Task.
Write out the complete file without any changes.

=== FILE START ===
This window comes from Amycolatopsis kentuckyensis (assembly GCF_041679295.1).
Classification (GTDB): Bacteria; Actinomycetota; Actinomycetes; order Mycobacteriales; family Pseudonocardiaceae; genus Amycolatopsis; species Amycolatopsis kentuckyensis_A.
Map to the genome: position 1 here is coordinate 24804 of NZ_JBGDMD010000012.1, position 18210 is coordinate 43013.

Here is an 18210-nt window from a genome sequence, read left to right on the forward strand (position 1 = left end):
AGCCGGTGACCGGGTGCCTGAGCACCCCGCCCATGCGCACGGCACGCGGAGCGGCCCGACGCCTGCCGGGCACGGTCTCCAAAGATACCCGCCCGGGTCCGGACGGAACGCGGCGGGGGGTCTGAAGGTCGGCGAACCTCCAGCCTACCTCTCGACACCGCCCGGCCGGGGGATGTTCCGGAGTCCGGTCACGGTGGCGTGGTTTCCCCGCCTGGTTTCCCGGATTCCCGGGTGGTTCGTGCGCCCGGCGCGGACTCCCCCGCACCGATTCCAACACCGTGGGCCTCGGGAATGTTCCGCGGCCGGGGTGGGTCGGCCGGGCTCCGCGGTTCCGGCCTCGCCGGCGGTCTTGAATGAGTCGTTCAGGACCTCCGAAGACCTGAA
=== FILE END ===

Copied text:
This window comes from Amycolatopsis kentuckyensis (assembly GCF_041679295.1).
Classification (GTDB): Bacteria; Actinomycetota; Actinomycetes; order Mycobacteriales; family Pseudonocardiaceae; genus Amycolatopsis; species Amycolatopsis kentuckyensis_A.
Map to the genome: position 1 here is coordinate 24804 of NZ_JBGDMD010000012.1, position 18210 is coordinate 43013.

Here is an 18210-nt window from a genome sequence, read left to right on the forward strand (position 1 = left end):
AGCCGGTGACCGGGTGCCTGAGCACCCCGCCCATGCGCACGGCACGCGGAGCGGCCCGACGCCTGCCGGGCACGGTCTCCAAAGATACCCGCCCGGGTCCGGACGGAACGCGGCGGGGGGTCTGAAGGTCGGCGAACCTCCAGCCTACCTCTCGACACCGCCCGGCCGGGGGATGTTCCGGAGTCCGGTCACGGTGGCGTGGTTTCCCCGCCTGGTTTCCCGGATTCCCGGGTGGTTCGTGCGCCCGGCGCGGACTCCCCCGCACCGATTCCAACACCGTGGGCCTCGGGAATGTTCCGCGGCCGGGGTGGGTCGGCCGGGCTCCGCGGTTCCGGCCTCGCCGGCGGTCTTGAATGAGTCGTTCAGGACCTCCGAAGACCTGAA